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"Just how far down the rabbit hole do you want to go? — Morpheus to Neo in The Matrix

It’s April 15th. That’s the deadline for Americans, under threat of financial ruin, armed raids and imprisonment to reveal the intimate details of our fiscal affairs to the authorities. It’s time to expose our bellies to our masters.

I try to picture Sam Adams, Tom Paine, Thomas Jefferson, or George Washington filling out a tax return, but all I see are guys in satin pedal pushers and powdered wigs reaching for muskets. Jefferson thought government power could be “held down by the chains of the Constitution.” He never saw an IRS SWAT team.

Well into the 20th Century the Constitution still informed legislative decisions. Everyone knew the feds had no jurisdiction in the states. For world-improvers to prohibit alcohol they needed an amendment to the Constitution, the 18th. To have an income tax they needed another, the 16th. 

To regulate drugs, they taxed them, with the Harrison Act in 1906 and the Marijuana Tax Act in 1937, knowing they had no power to prohibit them. To regulate machine guns, same thing, the National Firearms Act put a tax on machine guns that was for the time prohibitively high. The feds knew they had no authority over anything that didn’t involve interstate commerce or foreign trade. They still don’t. But most Americans don’t know that now.

The 16th amendment was ratified in 1913. The income tax laws appeared right after that. In those days lawmakers were much more keenly aware of the limits of their power than they are today. They wrote the income tax laws the same way they wrote other laws at the time — with an eye to what was allowed under the Constitution.

The courts have ruled that the 16th Amendment, the income tax amendment, does not expand federal jurisdiction into the states, does not extend federal taxing power beyond the ability to tax certain incomes without apportionment, and does not allow Congress to tax every kind of income no matter where or by whom it was earned. For example, Congress clearly cannot tax Canadians’ earning money in Canada.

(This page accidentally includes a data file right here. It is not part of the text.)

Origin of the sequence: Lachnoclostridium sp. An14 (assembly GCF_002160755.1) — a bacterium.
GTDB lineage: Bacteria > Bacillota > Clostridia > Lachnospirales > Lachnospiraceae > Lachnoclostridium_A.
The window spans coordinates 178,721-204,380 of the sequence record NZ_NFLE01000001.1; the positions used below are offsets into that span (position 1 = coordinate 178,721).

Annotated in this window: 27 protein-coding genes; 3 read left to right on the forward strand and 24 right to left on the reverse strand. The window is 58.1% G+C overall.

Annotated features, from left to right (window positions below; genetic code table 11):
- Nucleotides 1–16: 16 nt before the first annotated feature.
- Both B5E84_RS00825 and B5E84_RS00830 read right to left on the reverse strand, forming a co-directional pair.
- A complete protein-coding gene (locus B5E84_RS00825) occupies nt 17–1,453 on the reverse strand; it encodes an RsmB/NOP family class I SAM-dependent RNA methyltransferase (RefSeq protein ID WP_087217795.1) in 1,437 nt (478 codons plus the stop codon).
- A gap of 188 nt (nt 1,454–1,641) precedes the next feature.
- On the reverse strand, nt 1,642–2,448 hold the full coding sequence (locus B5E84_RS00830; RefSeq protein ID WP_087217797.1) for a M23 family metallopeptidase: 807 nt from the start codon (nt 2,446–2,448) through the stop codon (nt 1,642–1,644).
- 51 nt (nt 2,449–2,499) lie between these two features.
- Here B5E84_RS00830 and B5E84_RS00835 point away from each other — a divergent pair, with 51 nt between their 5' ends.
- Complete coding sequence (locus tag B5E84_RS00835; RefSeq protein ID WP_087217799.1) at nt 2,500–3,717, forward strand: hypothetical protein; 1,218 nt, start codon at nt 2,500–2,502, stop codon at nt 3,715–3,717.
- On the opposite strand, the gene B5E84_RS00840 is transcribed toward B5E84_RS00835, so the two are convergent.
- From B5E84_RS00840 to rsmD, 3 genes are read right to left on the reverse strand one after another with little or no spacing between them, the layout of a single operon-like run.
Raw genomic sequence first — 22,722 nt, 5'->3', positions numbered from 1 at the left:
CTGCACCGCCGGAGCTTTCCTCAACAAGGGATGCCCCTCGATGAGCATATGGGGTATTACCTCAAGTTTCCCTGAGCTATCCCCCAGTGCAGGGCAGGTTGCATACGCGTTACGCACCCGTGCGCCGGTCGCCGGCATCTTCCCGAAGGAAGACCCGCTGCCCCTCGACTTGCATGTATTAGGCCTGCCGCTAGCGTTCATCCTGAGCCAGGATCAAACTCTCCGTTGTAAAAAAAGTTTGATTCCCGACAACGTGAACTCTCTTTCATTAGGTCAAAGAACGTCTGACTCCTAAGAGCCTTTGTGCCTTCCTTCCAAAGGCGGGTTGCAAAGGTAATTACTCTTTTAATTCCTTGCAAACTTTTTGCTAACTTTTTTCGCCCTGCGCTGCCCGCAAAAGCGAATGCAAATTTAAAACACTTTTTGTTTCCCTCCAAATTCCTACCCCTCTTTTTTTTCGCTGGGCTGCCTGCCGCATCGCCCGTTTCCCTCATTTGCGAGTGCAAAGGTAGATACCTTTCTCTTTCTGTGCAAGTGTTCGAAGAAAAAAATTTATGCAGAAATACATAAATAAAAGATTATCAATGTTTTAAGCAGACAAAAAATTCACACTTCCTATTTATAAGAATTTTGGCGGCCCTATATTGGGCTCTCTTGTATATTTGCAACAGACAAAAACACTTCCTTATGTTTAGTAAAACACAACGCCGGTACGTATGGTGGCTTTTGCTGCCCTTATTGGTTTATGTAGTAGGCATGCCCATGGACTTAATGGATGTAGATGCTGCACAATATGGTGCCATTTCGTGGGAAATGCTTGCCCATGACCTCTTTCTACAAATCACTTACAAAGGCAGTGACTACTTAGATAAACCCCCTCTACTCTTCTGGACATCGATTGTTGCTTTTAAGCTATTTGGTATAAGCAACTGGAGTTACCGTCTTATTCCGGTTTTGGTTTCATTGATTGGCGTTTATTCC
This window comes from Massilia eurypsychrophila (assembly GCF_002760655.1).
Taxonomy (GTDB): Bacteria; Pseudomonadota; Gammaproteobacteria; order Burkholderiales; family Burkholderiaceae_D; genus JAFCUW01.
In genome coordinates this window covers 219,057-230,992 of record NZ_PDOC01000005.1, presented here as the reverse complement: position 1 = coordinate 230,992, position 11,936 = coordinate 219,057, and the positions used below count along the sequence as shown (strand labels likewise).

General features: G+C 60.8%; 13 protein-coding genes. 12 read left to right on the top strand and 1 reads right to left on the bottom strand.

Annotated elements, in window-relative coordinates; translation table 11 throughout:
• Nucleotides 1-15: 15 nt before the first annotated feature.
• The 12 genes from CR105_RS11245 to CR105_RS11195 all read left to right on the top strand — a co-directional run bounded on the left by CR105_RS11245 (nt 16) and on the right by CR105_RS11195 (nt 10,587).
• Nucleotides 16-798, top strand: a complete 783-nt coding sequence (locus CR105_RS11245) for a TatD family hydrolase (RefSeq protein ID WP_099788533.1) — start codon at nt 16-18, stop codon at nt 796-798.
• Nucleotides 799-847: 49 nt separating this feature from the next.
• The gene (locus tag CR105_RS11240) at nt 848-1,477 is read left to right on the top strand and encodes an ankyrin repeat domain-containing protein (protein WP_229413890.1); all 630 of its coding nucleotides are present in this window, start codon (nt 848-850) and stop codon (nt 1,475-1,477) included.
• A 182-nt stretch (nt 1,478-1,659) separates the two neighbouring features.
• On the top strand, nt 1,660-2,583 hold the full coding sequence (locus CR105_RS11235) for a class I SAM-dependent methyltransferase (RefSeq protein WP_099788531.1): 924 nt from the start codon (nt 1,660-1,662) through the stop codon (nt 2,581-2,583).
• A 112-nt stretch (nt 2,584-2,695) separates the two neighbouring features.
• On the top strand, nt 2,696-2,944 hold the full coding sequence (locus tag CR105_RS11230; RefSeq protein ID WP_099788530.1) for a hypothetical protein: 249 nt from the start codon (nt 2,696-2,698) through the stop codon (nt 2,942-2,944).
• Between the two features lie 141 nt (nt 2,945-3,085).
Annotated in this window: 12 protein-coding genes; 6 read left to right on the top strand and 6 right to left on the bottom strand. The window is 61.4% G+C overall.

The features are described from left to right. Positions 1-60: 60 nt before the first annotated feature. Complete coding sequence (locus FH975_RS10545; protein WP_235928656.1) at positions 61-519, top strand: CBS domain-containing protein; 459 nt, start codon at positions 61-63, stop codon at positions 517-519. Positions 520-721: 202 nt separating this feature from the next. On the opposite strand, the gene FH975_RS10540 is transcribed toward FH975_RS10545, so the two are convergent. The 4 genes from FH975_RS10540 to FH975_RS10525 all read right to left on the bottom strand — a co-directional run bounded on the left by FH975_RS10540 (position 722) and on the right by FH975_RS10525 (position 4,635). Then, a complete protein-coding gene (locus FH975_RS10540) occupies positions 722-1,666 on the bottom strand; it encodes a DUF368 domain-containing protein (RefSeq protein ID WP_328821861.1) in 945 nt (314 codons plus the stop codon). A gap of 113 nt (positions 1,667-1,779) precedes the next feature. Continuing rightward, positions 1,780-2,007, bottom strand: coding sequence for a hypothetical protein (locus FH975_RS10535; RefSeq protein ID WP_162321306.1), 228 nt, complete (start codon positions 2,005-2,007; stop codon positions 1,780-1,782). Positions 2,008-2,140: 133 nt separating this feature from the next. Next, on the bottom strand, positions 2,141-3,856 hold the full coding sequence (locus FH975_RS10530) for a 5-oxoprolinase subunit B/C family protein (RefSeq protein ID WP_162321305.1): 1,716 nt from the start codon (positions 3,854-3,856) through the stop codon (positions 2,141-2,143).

So what kind of income can they tax and whose?

It is on that question that a curious income tax case turns today. A Mr. Larken Rose has for years published his legal research on a website called  Based on the convoluted, but ultimately plain language of the law, he concludes the domestic income of most Americans is not taxable and never has been.

Aware of the limits of its power, the 1913 Congress wrote the law to apply only to income subject to federal jurisdiction, namely, that of aliens with U.S. income and Americans with foreign income. Although the law has been reorganized a number of times since then, and key explanatory phrases deleted, it has never been changed.

Other researchers have drawn the same conclusion. Those who have sold their advice and research have been silenced with injunctions against “fraudulent tax schemes.” Book burning comes to mind. Apparently, if you want to interpret the 110,000 pages of federal income tax law you have to

do it yourself


I get email every day selling me stuff that will let me shed 50 pounds in a week, earn a PhD in two days, make me irresistible to pneumatic coeds and equip me like Seattle Slew. Why don’t the G-men come running to protect me from those “fraudulent schemes?”